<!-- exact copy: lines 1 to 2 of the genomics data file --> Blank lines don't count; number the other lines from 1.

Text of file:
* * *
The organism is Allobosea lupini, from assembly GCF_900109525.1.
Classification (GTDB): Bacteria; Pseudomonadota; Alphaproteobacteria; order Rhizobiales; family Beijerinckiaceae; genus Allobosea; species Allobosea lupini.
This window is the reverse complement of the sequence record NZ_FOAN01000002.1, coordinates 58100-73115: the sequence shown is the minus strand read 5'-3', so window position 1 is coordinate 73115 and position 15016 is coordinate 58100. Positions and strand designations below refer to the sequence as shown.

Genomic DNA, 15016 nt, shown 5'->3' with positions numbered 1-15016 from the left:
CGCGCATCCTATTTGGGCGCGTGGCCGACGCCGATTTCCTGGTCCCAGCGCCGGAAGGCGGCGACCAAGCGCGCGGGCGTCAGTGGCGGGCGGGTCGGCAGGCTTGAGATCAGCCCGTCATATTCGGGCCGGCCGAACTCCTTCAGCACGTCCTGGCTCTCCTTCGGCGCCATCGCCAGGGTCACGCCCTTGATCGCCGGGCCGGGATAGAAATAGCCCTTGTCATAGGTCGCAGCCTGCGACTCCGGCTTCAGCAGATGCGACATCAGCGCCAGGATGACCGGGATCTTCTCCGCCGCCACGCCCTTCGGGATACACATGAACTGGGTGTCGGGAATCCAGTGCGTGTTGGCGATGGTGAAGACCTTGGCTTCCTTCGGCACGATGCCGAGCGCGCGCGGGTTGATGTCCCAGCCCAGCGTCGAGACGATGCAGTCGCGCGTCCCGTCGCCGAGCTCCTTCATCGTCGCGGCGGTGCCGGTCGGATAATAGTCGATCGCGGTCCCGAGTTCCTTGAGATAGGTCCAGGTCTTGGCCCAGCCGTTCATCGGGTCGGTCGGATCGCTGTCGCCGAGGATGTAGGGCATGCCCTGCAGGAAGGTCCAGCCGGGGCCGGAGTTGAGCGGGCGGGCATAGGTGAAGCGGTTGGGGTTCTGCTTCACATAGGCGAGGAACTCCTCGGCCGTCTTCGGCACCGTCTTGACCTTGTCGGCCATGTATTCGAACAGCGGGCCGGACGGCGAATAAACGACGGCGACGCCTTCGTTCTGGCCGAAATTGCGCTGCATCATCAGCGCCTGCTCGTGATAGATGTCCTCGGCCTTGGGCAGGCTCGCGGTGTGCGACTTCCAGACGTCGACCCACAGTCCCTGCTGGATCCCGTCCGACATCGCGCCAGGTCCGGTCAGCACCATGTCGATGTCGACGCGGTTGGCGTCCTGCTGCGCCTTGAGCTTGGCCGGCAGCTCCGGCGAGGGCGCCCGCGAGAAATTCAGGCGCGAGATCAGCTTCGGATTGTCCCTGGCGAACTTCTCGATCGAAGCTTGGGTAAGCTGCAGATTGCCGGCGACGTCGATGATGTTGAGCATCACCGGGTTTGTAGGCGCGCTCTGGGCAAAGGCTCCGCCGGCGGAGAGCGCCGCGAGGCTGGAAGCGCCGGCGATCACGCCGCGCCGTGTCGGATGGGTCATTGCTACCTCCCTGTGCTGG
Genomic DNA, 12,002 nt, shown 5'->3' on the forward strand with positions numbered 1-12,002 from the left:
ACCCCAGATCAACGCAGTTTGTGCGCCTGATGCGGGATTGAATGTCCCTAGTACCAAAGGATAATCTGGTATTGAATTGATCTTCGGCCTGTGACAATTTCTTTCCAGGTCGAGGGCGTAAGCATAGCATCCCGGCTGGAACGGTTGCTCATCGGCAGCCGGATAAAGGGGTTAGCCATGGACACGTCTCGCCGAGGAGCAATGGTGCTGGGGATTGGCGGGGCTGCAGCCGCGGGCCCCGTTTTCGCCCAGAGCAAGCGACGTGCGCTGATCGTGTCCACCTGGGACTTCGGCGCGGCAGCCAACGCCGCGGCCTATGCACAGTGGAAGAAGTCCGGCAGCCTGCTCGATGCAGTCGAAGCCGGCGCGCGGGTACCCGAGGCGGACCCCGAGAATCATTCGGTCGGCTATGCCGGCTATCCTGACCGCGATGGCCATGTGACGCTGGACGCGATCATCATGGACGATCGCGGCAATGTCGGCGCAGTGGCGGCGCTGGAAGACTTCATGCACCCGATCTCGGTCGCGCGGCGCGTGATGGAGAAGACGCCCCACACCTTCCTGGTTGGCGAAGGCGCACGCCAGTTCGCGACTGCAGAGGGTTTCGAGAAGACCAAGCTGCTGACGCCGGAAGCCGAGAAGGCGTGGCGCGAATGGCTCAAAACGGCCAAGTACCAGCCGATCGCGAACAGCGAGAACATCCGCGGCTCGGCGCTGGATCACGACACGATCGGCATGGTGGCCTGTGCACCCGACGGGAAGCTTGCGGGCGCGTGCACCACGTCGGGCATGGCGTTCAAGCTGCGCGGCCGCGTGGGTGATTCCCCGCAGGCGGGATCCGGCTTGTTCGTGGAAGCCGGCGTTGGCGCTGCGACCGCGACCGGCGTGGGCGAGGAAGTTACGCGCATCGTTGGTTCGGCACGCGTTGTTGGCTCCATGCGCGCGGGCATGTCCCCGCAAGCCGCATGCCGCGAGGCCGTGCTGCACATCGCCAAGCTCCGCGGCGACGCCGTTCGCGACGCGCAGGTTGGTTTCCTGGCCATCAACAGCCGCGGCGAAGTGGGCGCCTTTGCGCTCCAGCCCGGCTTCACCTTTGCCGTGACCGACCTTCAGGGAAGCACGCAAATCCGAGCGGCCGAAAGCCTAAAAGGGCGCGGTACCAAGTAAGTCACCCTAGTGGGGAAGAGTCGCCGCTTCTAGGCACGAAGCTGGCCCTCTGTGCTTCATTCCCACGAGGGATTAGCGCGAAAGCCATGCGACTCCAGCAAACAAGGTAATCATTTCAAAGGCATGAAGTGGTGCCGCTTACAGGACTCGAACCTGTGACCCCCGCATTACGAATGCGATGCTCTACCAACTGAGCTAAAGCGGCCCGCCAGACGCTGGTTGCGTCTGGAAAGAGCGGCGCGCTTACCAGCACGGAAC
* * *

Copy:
The organism is Allobosea lupini, from assembly GCF_900109525.1.
Classification (GTDB): Bacteria; Pseudomonadota; Alphaproteobacteria; order Rhizobiales; family Beijerinckiaceae; genus Allobosea; species Allobosea lupini.